Using hoof boots with arena work? - Page 3
 
 

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Using hoof boots with arena work?

This is a discussion on Using hoof boots with arena work? within the Hoof Care forums, part of the Horse Health category

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        08-23-2013, 12:34 AM
      #21
    Foal
    Quote:
    Originally Posted by smrobs    
    I guess I'm still wondering how a horse with "perfect, healthy" feet can be ouchy in an arena with no rocks in it .
    1. There are rocks in the arena
    2. Like I said in original post...i don't think he is ouchy
    3. I said almost perfect

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        08-23-2013, 10:41 AM
      #22
    Super Moderator
    Quote:
    Originally Posted by ktrolson    
    Like I said in original post...I have not noted this myself. I do not think he has a problem and my farrier agrees. Heck, I team pen on him barefoot with no problems in a worse arena than ours. He's never been bruised or taken a bad step in any way. I think my trainer is just pro-shoe for some reason. All her horses are shod, she's never tried barefoot and knows nothing about the hoof structure or physiology. I think that a lot of trainers can be this way because it's a lot of work to keep horses barefoot and shoes are so much easier. So I am just doing this to keep the peace.
    I don't find barefoot any more work than managing a shod horse so I think she needs to explain her reasoning a bit better to you.
    Quite honestly its not going to matter which of these boots you go for because they all demand her to bend her back and fiddle about putting them on and then taking them off again which is going to add time to her probably busy schedule
         
        08-23-2013, 11:23 AM
      #23
    Weanling
    Quote:
    Originally Posted by Clava    
    I don't think it is just fortunate to have a horse with good feet, good feet are often only a product of hard work (in terms of getting the diet right and management) and little to do with genetics.

    I rescued my horse when she was 18 years old. She had very poor feet when I got her. I didn't know, since she was my first horse, and I used a farrier my vet and my trainer recommended. She had shoes on for one year with horrible shoe work. I have since then educated myself and learned all I could about feet. She has been barefoot for 6 months now. I have relocated her to a large dry lot pasture with a gradual incline. I now have an excellent farrier who works with an excellent trimmer out of an equine podiatry group. I have gone through many boots trying to keep them on and not rubbing or hurting her. She has no heels what so ever. To the point that her heel bulbs are on the ground. That is why I boot her. Her feet hurt. So I am doing all I can. I have her trimmed every 2 weeks or sooner if she needs it. I have put in the hard work and the money and the time so don't judge me.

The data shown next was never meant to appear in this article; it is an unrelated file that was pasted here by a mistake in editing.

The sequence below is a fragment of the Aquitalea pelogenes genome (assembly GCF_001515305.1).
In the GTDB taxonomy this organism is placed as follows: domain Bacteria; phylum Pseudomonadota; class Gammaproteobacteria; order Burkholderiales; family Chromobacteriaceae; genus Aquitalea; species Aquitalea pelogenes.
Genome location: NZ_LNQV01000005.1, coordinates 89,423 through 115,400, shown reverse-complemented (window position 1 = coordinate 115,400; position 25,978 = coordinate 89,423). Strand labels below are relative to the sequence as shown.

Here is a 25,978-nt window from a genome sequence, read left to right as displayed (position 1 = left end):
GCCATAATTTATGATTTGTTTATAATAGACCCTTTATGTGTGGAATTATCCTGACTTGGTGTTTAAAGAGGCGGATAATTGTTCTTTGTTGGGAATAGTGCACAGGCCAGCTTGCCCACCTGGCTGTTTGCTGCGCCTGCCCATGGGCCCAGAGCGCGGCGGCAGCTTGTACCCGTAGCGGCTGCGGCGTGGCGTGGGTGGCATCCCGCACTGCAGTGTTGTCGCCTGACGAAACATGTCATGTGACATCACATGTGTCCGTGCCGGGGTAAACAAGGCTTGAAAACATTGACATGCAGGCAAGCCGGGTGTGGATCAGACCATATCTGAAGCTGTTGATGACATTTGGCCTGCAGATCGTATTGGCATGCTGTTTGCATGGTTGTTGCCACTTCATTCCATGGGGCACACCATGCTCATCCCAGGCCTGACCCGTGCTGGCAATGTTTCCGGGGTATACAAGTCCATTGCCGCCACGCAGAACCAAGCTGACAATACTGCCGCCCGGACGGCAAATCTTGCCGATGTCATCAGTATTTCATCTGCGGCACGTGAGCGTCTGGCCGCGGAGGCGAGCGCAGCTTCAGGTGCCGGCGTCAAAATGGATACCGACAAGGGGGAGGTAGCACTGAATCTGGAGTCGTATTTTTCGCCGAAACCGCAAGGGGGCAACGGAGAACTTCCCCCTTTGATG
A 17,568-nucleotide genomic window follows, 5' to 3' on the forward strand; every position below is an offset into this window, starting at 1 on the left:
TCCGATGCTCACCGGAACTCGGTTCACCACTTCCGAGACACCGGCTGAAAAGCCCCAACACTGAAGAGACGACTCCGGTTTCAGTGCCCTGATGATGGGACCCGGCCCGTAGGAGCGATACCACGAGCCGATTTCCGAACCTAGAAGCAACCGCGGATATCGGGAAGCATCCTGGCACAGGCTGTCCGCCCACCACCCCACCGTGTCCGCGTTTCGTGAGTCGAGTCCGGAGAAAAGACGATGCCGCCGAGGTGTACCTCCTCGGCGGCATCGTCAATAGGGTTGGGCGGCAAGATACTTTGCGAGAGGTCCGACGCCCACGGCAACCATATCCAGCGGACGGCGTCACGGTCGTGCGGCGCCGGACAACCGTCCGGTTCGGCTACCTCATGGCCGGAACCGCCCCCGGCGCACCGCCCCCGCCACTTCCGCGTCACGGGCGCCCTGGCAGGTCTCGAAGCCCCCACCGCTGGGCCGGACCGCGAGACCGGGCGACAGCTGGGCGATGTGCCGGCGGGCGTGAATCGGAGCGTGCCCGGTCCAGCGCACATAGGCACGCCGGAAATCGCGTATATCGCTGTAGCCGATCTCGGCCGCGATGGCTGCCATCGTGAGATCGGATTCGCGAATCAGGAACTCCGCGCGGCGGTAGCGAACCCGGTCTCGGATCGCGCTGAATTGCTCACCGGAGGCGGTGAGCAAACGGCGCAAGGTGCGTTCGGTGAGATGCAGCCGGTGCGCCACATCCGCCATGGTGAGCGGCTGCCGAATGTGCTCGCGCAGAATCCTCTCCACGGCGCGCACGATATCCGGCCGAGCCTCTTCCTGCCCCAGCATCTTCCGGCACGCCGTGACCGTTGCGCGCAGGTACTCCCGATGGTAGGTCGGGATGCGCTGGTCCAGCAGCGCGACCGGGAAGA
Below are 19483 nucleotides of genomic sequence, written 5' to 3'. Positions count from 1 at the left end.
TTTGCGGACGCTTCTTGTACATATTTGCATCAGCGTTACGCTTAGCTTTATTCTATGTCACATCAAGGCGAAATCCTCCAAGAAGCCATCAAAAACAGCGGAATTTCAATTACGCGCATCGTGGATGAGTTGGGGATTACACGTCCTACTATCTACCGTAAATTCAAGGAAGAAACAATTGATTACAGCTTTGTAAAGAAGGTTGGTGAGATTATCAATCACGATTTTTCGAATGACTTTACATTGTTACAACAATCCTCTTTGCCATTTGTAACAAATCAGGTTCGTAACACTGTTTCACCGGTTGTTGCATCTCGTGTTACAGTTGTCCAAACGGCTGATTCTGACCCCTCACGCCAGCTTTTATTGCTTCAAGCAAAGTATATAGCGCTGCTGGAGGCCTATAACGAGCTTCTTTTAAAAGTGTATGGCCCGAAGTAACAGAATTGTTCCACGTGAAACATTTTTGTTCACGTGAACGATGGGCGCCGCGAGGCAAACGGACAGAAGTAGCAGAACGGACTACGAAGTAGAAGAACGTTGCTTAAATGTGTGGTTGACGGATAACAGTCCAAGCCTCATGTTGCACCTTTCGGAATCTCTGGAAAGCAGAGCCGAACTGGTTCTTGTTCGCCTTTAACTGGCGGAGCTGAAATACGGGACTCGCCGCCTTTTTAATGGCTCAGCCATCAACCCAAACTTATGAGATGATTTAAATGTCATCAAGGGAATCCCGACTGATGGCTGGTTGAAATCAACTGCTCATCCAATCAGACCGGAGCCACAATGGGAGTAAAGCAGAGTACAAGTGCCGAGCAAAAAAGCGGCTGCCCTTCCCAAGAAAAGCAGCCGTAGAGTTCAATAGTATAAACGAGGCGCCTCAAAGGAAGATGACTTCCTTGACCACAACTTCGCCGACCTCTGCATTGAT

Genetics do factor in, at least with my horse. She has crooked legs and crooked hooves. Not her fault. She is still the most beautiful horse in the world to me and other people think she is too. Why she was bred I will never know. Probably because she was "so pretty".

    I also have her on a good diet for her and supplements as well.
         
        09-02-2013, 03:30 AM
      #24
    Foal
    Quote:
    Originally Posted by lightning    
    I rescued my horse when she was 18 years old. She had very poor feet when I got her. I didn't know, since she was my first horse, and I used a farrier my vet and my trainer recommended. She had shoes on for one year with horrible shoe work. I have since then educated myself and learned all I could about feet. She has been barefoot for 6 months now. I have relocated her to a large dry lot pasture with a gradual incline. I now have an excellent farrier who works with an excellent trimmer out of an equine podiatry group. I have gone through many boots trying to keep them on and not rubbing or hurting her. She has no heels what so ever. To the point that her heel bulbs are on the ground. That is why I boot her. Her feet hurt. So I am doing all I can. I have her trimmed every 2 weeks or sooner if she needs it. I have put in the hard work and the money and the time so don't judge me.